Big Tobacco ordered to admit it lied; Industry appeals, appellate court says, ‘You lied, admit it’

sorry puppy
“We’re sorry we lied…”

Hah, I thought this story was GREAT.

Several months ago, Tobacco companies were ordered by a federal district judge to take out full-page ads in a bunch of major newspapers, admitting that they lied for decades about the dangers of cigarette smoking.

The decision was made as part of a racketeering case filed against the industry by the U.S. Justice Department. (I love the term “RICO case” … sounds like something out of the Untouchables.)

Well, the tobacco industry doesn’t like being forced to say “we lied” and appealed this decision. The appellants were the three major tobacco companies in the U.S. — Philip Morris, R.J. Reynolds and Lorillard.

Last week, a U.S. Circuit Court of Appeals upheld the lower court decision.

From a Campaign for Tobacco-Free Kids press statement:

(This)  ruling upholds the specific language of the five corrective statements ordered by Judge Kessler. The corrective statements will address the companies’ deceptions regarding 1) the adverse health effects of smoking; 2) the addictiveness of smoking and nicotine; 3) the false advertising of low-tar and light cigarettes as less harmful than regular cigarettes; 4) the design of cigarettes to maximize nicotine delivery and addiction; and 5) the health effects of secondhand smoke.

The Court of Appeals did remove a preamble stating that the tobacco companies “deliberately deceived the American public,” but the bulk of the “corrective statement” — the five specific lies and deceptions of the tobacco companies, remained intact in the ruling.

I don’t know if the tobacco companies will appeal this ruling (or where such an appeal would go — the U.S. Supreme Court?)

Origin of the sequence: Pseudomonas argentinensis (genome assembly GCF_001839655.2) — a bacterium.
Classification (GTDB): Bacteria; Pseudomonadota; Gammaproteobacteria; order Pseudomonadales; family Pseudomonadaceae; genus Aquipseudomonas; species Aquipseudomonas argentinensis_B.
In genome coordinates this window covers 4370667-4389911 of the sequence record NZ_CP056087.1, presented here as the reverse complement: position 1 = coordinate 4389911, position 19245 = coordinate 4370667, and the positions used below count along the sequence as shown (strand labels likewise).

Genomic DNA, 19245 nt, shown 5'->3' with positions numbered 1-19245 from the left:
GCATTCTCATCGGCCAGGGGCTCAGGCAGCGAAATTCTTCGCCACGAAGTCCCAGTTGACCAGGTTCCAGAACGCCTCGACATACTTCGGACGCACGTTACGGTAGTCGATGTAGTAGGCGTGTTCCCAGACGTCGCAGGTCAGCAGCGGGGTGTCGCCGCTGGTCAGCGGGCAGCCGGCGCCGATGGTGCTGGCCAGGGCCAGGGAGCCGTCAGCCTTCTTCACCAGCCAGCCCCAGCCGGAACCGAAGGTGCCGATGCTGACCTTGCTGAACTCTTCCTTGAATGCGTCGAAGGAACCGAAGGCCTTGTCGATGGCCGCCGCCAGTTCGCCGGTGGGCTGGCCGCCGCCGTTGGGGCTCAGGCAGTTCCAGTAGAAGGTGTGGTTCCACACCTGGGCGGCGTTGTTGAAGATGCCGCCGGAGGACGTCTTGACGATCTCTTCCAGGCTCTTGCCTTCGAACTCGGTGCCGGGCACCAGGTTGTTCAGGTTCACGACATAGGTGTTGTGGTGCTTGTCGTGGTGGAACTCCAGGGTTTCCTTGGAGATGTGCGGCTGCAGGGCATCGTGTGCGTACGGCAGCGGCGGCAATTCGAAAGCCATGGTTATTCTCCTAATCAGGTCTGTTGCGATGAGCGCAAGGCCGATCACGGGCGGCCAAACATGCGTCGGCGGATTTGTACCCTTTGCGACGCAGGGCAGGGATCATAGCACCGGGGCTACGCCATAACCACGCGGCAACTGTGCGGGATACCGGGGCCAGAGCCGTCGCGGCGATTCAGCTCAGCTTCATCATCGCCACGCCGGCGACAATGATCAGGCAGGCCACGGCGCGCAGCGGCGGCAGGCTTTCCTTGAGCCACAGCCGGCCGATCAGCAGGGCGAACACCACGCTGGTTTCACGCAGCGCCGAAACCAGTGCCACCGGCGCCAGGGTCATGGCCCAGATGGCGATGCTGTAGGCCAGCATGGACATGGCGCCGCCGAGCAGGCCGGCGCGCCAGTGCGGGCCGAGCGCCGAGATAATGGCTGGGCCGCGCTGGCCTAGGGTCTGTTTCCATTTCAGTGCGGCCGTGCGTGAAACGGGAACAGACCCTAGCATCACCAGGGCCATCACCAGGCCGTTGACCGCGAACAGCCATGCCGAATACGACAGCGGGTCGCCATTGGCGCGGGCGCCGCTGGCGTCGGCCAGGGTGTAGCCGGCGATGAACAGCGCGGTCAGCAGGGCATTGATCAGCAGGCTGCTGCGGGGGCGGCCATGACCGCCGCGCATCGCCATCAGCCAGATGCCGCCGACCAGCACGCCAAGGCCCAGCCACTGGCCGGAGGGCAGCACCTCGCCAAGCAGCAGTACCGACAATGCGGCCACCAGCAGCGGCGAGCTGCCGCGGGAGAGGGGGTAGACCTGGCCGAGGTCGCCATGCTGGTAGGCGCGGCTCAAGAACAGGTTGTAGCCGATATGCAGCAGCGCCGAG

The District Court judge who issued the original ruling stated in her decision that:

“[This case] is about an industry, and in particular these Defendants, that survives, and profits, from selling a highly addictive product which causes diseases that lead to a staggering number of deaths per year, an immeasurable amount of human suffering and economic loss, and a profound burden on our national health care system. Defendants have known many of these facts for at least 50 years or more. Despite that knowledge, they have consistently, repeatedly and with enormous skill and sophistication, denied these facts to the public, the Government, and to the public health community … the evidence in this case clearly establishes that Defendants have not ceased engaging in unlawful activity.”

Joining the case as intervenors are the American Cancer Society, American Heart Association, American Lung Association, Americans for Nonsmokers’ Rights, National African American Tobacco Prevention Network and the Tobacco-Free Kids Action Fund.

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